You’ve probably heard of collagen, such as Zyderm, the 20-year-old mainstay for filling in face wrinkles. It is made from cows, and not only are some people allergic to it, but it also lasts only a couple of months. Now there is CosmoDerm and CosmoPlast. They’re derived-get ready to be grossed out-from the skin of babies. But don’t worry: It’s grown in labs from skin cells. The great news is that since they’re based on human skin, they can’t cause allergic reactions. That means you can walk into an office during your lunch hour and leave looking better. There is no downtime (unless you’re one of the unlucky ones to bruise), and it lasts twice as long as original collagen. Coming soon is Dermalogen, touted to last longer than existing products, Dermalogen XL for deep wrinkles, and Evolence and Evolence Breeze, collagens derived from pigs (there goes the kosher market). These are widely used in Europe, are great for enhancing lips and can last a year.

There are also fat injections, though they’re a bit nasty, too. Fat taken from your thighs, butt or abs with a syringe is injected into facial lines. There is no chance of rejection and it’s a great natural filler, but there is a bit more downtime and it lasts only a few months.

If you’re looking for something semipermanent, try Radiesse. Originally designed for dental, bone and vocal-cord reconstruction, dermatologists found that this synthetic bone-like substance, when injected, stimulates human collagen to grow around it. It is great at filling in lines (be certain to get a seasoned doctor, as an amateur can leave small bumps) and lasts between 12 and 18 months. And there is Sculptra, whose particles also stimulate collagen growth. Originally used to fill in the sunken cheeks typical of HIV/AIDS patients, it is now regularly used to rejuvenate the backs of hands and erase nasolabial folds. Usually you’ll need two to three treatments.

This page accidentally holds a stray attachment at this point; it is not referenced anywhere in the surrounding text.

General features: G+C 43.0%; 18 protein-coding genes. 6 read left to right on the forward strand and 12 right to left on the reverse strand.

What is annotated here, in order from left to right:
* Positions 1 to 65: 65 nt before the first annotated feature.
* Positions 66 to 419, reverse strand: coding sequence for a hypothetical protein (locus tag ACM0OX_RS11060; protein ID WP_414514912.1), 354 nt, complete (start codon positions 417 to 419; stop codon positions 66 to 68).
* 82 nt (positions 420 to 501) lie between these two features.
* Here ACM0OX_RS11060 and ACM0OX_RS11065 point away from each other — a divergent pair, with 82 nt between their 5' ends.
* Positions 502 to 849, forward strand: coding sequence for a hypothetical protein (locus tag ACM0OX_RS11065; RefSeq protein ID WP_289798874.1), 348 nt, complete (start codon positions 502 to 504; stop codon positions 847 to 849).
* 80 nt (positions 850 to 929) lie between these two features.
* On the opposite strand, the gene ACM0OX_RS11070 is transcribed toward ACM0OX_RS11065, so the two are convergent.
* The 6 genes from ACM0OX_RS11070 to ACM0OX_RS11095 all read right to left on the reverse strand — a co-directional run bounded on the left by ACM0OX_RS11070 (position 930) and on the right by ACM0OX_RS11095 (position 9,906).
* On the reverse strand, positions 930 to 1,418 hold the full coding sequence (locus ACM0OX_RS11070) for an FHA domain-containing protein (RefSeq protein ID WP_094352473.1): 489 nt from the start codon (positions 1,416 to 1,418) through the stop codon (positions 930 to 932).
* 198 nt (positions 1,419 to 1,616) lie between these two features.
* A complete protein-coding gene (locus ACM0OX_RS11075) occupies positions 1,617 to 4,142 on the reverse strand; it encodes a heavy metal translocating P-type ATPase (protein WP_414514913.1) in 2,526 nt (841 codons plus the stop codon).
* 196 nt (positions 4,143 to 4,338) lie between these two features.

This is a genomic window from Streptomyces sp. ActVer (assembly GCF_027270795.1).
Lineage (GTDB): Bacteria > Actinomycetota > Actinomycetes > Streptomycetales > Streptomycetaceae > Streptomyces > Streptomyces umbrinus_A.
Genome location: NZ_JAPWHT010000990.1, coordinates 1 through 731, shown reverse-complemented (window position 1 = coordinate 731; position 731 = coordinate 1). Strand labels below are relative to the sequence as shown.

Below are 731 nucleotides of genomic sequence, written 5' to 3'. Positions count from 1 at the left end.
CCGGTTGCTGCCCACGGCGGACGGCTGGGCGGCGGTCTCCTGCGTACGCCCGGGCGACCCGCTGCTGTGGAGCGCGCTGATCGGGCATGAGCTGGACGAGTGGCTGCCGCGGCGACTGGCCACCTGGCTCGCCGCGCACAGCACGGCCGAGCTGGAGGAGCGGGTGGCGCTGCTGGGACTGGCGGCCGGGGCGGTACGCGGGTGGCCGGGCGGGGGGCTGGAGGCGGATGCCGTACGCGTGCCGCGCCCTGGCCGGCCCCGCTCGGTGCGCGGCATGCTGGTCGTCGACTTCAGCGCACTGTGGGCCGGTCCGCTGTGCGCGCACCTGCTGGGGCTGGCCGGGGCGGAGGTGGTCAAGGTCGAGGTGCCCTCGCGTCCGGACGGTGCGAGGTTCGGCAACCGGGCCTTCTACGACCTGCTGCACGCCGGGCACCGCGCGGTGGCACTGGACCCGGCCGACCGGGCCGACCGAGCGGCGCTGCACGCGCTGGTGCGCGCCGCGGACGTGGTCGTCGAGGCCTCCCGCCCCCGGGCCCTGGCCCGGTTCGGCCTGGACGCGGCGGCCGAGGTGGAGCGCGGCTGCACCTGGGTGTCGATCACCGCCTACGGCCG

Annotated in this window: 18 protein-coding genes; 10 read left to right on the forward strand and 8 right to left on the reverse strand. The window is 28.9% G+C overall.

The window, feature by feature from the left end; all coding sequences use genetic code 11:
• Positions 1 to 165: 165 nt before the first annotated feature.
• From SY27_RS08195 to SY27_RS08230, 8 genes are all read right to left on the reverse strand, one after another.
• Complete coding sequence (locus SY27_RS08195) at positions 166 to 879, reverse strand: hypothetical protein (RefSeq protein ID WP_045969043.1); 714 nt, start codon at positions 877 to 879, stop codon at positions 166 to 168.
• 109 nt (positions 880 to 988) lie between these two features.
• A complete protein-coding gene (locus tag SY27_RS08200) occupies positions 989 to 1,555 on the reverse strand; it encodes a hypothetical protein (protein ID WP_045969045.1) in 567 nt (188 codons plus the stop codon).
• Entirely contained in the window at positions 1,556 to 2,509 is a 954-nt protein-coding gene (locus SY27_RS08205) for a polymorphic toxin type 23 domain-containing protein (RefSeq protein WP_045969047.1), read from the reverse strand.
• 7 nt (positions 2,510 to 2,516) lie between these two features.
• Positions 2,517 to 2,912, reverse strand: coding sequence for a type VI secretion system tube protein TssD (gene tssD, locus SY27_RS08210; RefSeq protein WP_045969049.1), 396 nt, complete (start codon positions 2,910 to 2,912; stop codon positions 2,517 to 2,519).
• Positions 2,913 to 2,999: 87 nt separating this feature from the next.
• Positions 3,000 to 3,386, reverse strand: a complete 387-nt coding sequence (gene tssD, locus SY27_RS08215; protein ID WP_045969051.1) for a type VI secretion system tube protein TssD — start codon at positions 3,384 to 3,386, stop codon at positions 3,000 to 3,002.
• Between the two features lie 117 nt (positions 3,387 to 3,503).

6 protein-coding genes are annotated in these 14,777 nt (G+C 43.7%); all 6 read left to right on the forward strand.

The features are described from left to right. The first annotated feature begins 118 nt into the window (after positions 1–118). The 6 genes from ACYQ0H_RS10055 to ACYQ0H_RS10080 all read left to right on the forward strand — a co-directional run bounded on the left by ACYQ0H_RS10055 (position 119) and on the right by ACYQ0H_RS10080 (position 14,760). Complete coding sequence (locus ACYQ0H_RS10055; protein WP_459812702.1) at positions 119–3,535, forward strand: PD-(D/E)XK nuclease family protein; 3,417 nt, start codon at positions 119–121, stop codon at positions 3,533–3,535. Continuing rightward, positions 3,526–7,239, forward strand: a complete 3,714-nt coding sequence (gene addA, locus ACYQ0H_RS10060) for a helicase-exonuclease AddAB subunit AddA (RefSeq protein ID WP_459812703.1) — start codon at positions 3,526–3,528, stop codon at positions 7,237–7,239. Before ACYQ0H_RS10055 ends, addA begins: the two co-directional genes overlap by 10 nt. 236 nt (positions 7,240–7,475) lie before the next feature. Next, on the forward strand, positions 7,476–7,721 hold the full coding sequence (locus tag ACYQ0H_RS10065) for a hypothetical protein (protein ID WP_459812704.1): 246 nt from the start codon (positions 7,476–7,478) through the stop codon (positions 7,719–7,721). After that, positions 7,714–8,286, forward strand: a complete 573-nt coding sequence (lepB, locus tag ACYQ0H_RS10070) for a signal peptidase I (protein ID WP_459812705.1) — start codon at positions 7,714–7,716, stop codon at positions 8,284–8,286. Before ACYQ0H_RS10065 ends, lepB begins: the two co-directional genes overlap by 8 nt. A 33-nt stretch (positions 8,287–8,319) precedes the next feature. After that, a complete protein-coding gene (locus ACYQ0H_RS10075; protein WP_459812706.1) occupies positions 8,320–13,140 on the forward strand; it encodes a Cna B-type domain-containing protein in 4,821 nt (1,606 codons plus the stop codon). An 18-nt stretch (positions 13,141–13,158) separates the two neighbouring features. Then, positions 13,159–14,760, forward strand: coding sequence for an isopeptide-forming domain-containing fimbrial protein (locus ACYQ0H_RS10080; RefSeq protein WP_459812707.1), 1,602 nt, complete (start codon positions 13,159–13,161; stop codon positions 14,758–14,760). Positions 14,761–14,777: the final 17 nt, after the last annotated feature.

If you want a filler that will last until you die, there’s silicon-not the type used to caulk your bathtub, but microdroplets. In skilled hands it fills in small lines near the mouth, erases scars from chicken pox and can even straighten a bump on the bridge of the nose by building up sunken spots on each side. Hello, filler, good-bye, nose jobs. ArteFill is also FDA-approved, and like silicon, is a permanent filler.

But remember, the efficacy of these products relies on skilled derms and doctors, so don’t price shop. Someone chosen from a flyer given to you at a nightclub might offer diluted Botox or be a doctor whose degree was earned through a correspondence school. You also have to prepare yourself. For about a week before your procedure, stop smoking, drinking and taking vitamins such as E, aspirin, and Advil. They all increase the risk you’ll bruise, swell or be tender for a few days. 0

Fillers can postpone, or in some cases help you avoid, surgery. And a whole new range of products is coming out.